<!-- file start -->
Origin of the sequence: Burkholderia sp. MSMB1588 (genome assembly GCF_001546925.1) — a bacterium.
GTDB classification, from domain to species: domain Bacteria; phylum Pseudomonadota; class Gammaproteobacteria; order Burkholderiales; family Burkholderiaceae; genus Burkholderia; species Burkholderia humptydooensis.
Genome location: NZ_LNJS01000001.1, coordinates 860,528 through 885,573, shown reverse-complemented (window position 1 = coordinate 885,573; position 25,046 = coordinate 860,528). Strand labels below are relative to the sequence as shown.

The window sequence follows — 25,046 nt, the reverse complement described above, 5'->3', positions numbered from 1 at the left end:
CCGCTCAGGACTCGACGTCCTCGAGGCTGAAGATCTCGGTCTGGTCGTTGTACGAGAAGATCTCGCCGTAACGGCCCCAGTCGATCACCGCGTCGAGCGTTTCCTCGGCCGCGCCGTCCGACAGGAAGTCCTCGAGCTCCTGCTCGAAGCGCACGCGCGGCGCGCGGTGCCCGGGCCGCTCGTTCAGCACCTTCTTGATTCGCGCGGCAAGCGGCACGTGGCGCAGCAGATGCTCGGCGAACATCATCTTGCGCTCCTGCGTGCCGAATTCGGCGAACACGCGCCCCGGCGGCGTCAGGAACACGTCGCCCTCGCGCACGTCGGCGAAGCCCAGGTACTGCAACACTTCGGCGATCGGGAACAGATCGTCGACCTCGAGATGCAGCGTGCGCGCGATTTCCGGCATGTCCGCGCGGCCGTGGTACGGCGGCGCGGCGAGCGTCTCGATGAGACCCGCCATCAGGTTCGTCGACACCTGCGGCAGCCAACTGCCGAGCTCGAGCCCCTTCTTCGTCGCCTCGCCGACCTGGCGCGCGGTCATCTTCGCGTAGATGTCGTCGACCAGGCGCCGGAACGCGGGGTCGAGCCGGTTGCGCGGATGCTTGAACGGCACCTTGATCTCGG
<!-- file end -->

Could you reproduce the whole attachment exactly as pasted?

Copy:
Origin of the sequence: Burkholderia sp. MSMB1588 (genome assembly GCF_001546925.1) — a bacterium.
GTDB classification, from domain to species: domain Bacteria; phylum Pseudomonadota; class Gammaproteobacteria; order Burkholderiales; family Burkholderiaceae; genus Burkholderia; species Burkholderia humptydooensis.
Genome location: NZ_LNJS01000001.1, coordinates 860,528 through 885,573, shown reverse-complemented (window position 1 = coordinate 885,573; position 25,046 = coordinate 860,528). Strand labels below are relative to the sequence as shown.

The window sequence follows — 25,046 nt, the reverse complement described above, 5'->3', positions numbered from 1 at the left end:
CCGCTCAGGACTCGACGTCCTCGAGGCTGAAGATCTCGGTCTGGTCGTTGTACGAGAAGATCTCGCCGTAACGGCCCCAGTCGATCACCGCGTCGAGCGTTTCCTCGGCCGCGCCGTCCGACAGGAAGTCCTCGAGCTCCTGCTCGAAGCGCACGCGCGGCGCGCGGTGCCCGGGCCGCTCGTTCAGCACCTTCTTGATTCGCGCGGCAAGCGGCACGTGGCGCAGCAGATGCTCGGCGAACATCATCTTGCGCTCCTGCGTGCCGAATTCGGCGAACACGCGCCCCGGCGGCGTCAGGAACACGTCGCCCTCGCGCACGTCGGCGAAGCCCAGGTACTGCAACACTTCGGCGATCGGGAACAGATCGTCGACCTCGAGATGCAGCGTGCGCGCGATTTCCGGCATGTCCGCGCGGCCGTGGTACGGCGGCGCGGCGAGCGTCTCGATGAGACCCGCCATCAGGTTCGTCGACACCTGCGGCAGCCAACTGCCGAGCTCGAGCCCCTTCTTCGTCGCCTCGCCGACCTGGCGCGCGGTCATCTTCGCGTAGATGTCGTCGACCAGGCGCCGGAACGCGGGGTCGAGCCGGTTGCGCGGATGCTTGAACGGCACCTTGATCTCGG